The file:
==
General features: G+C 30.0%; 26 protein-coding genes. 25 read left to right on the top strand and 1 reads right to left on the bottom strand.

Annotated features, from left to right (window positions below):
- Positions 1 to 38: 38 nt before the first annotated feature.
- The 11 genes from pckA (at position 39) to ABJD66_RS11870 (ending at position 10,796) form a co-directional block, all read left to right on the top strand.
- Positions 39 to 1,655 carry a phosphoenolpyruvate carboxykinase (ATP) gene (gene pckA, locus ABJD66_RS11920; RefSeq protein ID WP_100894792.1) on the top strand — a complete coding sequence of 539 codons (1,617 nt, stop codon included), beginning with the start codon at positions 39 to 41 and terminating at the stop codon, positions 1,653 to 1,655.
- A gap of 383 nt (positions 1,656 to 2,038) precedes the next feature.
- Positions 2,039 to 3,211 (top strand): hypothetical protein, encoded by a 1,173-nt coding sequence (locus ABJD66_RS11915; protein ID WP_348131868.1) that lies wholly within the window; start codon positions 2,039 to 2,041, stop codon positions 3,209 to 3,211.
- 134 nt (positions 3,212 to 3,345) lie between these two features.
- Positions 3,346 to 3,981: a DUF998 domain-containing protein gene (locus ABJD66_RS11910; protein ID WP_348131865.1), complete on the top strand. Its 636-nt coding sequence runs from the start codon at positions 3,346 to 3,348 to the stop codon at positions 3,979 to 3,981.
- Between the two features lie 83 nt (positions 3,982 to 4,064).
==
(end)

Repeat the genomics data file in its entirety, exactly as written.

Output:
General features: G+C 30.0%; 26 protein-coding genes. 25 read left to right on the top strand and 1 reads right to left on the bottom strand.

Annotated features, from left to right (window positions below):
- Positions 1 to 38: 38 nt before the first annotated feature.
- The 11 genes from pckA (at position 39) to ABJD66_RS11870 (ending at position 10,796) form a co-directional block, all read left to right on the top strand.
- Positions 39 to 1,655 carry a phosphoenolpyruvate carboxykinase (ATP) gene (gene pckA, locus ABJD66_RS11920; RefSeq protein ID WP_100894792.1) on the top strand — a complete coding sequence of 539 codons (1,617 nt, stop codon included), beginning with the start codon at positions 39 to 41 and terminating at the stop codon, positions 1,653 to 1,655.
- A gap of 383 nt (positions 1,656 to 2,038) precedes the next feature.
- Positions 2,039 to 3,211 (top strand): hypothetical protein, encoded by a 1,173-nt coding sequence (locus ABJD66_RS11915; protein ID WP_348131868.1) that lies wholly within the window; start codon positions 2,039 to 2,041, stop codon positions 3,209 to 3,211.
- 134 nt (positions 3,212 to 3,345) lie between these two features.
- Positions 3,346 to 3,981: a DUF998 domain-containing protein gene (locus ABJD66_RS11910; protein ID WP_348131865.1), complete on the top strand. Its 636-nt coding sequence runs from the start codon at positions 3,346 to 3,348 to the stop codon at positions 3,979 to 3,981.
- Between the two features lie 83 nt (positions 3,982 to 4,064).